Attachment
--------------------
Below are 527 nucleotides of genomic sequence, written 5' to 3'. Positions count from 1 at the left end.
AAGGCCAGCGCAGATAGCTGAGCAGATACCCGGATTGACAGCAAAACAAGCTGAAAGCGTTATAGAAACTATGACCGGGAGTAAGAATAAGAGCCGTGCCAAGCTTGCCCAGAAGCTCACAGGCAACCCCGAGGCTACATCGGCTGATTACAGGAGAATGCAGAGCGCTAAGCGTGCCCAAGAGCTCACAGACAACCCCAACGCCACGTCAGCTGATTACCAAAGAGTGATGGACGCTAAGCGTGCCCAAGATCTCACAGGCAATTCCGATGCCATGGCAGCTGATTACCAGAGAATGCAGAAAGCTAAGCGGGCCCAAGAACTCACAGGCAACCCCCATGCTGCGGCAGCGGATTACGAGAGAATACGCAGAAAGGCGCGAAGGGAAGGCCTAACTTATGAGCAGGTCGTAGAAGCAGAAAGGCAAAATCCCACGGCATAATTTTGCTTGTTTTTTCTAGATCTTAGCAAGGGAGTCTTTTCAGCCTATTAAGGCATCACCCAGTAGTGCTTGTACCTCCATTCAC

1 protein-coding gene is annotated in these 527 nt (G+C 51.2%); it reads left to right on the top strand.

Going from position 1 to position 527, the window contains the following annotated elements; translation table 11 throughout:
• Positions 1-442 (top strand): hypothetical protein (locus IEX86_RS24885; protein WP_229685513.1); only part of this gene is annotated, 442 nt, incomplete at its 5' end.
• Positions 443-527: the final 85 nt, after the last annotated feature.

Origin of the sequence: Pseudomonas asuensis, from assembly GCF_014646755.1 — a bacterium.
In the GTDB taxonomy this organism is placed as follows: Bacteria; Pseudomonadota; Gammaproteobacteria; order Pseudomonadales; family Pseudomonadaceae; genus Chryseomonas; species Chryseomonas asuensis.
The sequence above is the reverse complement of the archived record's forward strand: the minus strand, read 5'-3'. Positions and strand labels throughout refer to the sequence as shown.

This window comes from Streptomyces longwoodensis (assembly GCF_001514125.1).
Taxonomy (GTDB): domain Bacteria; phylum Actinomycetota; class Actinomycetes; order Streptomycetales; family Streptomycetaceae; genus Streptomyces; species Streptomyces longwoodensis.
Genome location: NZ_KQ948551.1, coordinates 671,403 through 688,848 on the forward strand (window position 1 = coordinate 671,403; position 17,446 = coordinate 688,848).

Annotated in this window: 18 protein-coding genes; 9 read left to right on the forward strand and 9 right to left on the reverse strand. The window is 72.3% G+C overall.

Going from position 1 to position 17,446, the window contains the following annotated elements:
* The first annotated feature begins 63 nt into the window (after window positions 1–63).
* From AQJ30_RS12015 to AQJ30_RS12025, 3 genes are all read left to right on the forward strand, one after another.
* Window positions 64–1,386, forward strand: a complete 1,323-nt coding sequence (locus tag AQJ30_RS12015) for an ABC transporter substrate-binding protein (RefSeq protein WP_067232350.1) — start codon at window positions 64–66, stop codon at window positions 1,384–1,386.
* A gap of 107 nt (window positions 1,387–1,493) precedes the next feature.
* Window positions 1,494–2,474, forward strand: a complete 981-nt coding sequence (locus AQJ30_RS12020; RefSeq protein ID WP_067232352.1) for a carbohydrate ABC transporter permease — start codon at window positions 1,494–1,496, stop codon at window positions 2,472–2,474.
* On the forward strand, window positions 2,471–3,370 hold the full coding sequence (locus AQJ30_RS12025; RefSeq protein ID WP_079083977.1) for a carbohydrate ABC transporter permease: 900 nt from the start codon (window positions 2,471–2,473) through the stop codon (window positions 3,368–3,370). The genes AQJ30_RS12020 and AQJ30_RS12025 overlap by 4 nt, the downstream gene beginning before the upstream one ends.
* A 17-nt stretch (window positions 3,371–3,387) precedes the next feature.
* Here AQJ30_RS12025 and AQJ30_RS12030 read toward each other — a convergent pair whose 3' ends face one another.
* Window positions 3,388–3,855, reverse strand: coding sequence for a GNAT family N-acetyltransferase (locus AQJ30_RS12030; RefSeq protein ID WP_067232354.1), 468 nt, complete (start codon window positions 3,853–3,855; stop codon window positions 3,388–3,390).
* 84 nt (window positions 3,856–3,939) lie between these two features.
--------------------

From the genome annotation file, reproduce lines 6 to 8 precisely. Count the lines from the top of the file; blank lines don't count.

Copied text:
• Positions 443-527: the final 85 nt, after the last annotated feature.

Origin of the sequence: Pseudomonas asuensis, from assembly GCF_014646755.1 — a bacterium.
In the GTDB taxonomy this organism is placed as follows: Bacteria; Pseudomonadota; Gammaproteobacteria; order Pseudomonadales; family Pseudomonadaceae; genus Chryseomonas; species Chryseomonas asuensis.